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12th Apr 2024

'Swiftly dial back' interest rates, ECB told

  • Executive board member of the European Central Bank Piero Cipollone (Photo: Angela Morant / ECB)
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Italy's Piero Cipollone stated that the European Central Bank should be ready to "swiftly dial back our restrictive monetary policy stance" in his first monetary policy speech since joining the ECB's board in November.

His speech at an event in Brussels on Wednesday (27 March) can be read as an argument to start cutting interest rates at the central bank's next meeting in April.

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Wages as a percentage of the economy remain lower than the average before the pandemic and energy crisis, failing to keep pace with rising prices. While there has been some recovery in wages, the rate of growth is beginning to decelerate.

Cipollone cautioned that if this slowdown persists, workers could face a scenario of permanently lower wages.

Some central bankers are worried that inflation might pick up again if interest rates are cut too soon.

Dutch central banker Klaas Knot, who is considered a monetary hawk, warned in January that wage growth needed to slow down before the bank could consider lowering interest rates.

The basis for this is an ECB staff analysis which suggests that a 1 percentage point increase in wages pushes up core inflation by around 0.5 percentage points.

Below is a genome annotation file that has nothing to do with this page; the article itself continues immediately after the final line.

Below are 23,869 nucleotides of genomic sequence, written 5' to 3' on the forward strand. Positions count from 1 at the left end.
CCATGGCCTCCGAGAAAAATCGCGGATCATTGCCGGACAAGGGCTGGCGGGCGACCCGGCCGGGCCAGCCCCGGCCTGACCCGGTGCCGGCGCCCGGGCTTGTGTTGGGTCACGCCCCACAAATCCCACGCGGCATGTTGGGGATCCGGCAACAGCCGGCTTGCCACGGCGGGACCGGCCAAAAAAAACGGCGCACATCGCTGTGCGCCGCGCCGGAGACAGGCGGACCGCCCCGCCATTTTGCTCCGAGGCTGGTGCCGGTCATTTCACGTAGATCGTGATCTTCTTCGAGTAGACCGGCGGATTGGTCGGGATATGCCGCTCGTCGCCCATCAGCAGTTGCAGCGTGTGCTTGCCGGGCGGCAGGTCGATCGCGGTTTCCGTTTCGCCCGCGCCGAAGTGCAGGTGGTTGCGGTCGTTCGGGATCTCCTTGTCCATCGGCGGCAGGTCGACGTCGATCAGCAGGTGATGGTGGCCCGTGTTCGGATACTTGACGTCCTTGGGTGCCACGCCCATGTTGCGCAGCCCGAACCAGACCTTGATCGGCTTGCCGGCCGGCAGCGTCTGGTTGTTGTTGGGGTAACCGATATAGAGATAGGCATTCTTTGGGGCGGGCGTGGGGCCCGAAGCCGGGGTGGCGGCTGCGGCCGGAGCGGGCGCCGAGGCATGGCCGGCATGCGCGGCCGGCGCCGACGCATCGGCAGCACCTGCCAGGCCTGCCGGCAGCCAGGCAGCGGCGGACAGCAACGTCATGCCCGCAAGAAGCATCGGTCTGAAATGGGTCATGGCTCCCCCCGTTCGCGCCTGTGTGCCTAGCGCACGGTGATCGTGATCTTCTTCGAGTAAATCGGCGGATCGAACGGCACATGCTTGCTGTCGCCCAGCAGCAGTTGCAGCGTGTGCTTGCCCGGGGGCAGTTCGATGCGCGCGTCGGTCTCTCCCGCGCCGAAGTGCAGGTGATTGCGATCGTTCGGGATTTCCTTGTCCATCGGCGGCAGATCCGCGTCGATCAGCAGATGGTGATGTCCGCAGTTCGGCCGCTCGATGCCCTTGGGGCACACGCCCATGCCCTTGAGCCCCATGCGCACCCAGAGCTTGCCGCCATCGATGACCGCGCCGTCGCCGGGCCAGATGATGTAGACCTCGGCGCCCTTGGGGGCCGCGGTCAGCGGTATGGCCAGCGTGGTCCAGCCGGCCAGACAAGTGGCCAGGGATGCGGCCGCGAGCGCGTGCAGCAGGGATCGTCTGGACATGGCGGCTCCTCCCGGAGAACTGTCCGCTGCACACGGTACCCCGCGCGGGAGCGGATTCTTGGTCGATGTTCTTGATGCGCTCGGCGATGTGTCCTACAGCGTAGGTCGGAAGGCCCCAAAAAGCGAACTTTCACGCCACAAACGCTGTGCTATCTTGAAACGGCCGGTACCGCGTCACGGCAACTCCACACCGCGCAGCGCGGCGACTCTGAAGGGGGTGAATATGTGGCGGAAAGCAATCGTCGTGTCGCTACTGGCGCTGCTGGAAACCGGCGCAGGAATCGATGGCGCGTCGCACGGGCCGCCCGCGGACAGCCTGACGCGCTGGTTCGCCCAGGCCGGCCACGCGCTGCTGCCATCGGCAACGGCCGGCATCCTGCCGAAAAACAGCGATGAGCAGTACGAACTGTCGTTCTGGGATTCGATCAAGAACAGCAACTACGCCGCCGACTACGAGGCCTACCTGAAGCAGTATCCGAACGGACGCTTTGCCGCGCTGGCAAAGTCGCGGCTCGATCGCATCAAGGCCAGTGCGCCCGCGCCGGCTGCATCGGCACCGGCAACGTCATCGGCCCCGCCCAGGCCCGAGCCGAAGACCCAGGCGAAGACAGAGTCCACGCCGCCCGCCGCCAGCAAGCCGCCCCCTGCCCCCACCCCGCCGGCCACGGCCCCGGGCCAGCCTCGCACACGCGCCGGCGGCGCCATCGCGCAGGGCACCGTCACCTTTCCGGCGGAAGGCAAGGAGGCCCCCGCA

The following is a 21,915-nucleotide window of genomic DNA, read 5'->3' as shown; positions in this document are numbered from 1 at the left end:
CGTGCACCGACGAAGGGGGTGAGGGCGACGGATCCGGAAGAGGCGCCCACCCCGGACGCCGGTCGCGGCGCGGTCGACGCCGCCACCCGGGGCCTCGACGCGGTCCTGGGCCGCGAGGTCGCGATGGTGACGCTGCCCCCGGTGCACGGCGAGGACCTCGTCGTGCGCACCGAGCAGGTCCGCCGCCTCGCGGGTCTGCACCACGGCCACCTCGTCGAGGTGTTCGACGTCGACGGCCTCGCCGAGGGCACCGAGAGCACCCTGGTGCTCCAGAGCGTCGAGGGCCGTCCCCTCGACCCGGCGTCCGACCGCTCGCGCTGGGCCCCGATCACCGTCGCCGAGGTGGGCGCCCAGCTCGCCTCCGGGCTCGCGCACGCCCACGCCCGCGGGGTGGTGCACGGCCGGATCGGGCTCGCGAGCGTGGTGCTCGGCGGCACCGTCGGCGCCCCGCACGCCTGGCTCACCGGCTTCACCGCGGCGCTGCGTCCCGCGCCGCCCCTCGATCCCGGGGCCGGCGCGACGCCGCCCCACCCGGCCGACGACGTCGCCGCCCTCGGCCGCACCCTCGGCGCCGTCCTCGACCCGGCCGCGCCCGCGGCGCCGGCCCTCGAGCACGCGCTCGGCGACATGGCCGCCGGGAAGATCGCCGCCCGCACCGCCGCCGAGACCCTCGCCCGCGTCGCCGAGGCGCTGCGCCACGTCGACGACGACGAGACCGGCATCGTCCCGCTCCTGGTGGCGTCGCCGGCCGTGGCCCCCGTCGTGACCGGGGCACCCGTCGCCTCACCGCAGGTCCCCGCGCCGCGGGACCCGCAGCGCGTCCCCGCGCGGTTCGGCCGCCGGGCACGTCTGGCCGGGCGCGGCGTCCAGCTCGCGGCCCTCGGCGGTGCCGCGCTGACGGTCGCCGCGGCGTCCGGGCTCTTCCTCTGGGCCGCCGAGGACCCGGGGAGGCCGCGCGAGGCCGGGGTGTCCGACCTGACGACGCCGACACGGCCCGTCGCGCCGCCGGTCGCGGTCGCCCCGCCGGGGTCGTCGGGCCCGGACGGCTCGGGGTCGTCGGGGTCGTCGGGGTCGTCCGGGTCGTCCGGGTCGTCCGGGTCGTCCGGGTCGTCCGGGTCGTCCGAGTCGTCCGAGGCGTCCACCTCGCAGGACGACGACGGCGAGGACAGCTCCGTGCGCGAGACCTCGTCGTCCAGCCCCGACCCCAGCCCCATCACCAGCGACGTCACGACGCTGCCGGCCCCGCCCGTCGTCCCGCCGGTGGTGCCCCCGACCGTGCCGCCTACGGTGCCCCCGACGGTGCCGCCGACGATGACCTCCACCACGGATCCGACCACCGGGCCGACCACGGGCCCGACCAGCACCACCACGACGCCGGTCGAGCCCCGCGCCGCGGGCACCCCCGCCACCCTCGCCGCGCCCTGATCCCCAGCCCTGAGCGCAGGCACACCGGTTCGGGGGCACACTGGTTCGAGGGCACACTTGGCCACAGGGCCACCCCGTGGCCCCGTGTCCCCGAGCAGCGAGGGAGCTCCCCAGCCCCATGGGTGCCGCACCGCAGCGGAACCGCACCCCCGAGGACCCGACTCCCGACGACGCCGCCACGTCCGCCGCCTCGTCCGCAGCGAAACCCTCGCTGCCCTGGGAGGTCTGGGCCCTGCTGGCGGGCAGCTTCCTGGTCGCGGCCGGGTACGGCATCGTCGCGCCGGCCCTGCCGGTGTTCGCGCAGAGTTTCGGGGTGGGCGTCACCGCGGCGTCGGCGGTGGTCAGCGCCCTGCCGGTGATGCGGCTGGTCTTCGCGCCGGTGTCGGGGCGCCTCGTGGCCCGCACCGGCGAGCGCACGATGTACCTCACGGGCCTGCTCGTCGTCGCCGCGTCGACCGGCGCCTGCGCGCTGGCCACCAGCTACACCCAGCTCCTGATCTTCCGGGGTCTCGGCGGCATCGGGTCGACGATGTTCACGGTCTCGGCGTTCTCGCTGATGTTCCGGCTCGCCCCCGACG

But Cippolone in apparent disagreement warned that this projection is subject to "substantial uncertainty and takes time to fully materialise" and pointed out that higher wages are also a good thing.

"An excessive focus on short-term wage developments may not take into full consideration the recovery in wages that can — and needs to — take place for the euro area's currently fragile recovery to gain a stronger footing," he said.

Wage growth has trailed productivity gains in Europe since the fourth quarter of 2021, and substantial reductions in food and energy prices allow for wages to rise without driving up overall core inflation, he said.

He also noted that there is "room for rebalancing" in the shares of wages and profits as firms were able to increase selling prices, securing higher profit margins.

Choosing his words carefully he said that more data would give further insurance against surprise "upside risks to inflation" but said that the EU's economy had stagnated for 18 months and that inflation has already dropped to 2.6 percent, the lowest it has been in over two years.

This "strengthens the case for adjusting our policy rates," he said.

"If we hold them for too long, we might put the recovery at risk and delay the rebound in productivity growth," said Cippolone.

Whether he will get his way is uncertain as more hawkish central banker's like Knot and the conservative Austrian central bank chief Robert Holzmann have indicated they do not expect lowering borrowing rates before June.

ECB president Christine Lagarde has said she will not commit to a path of rate cuts.

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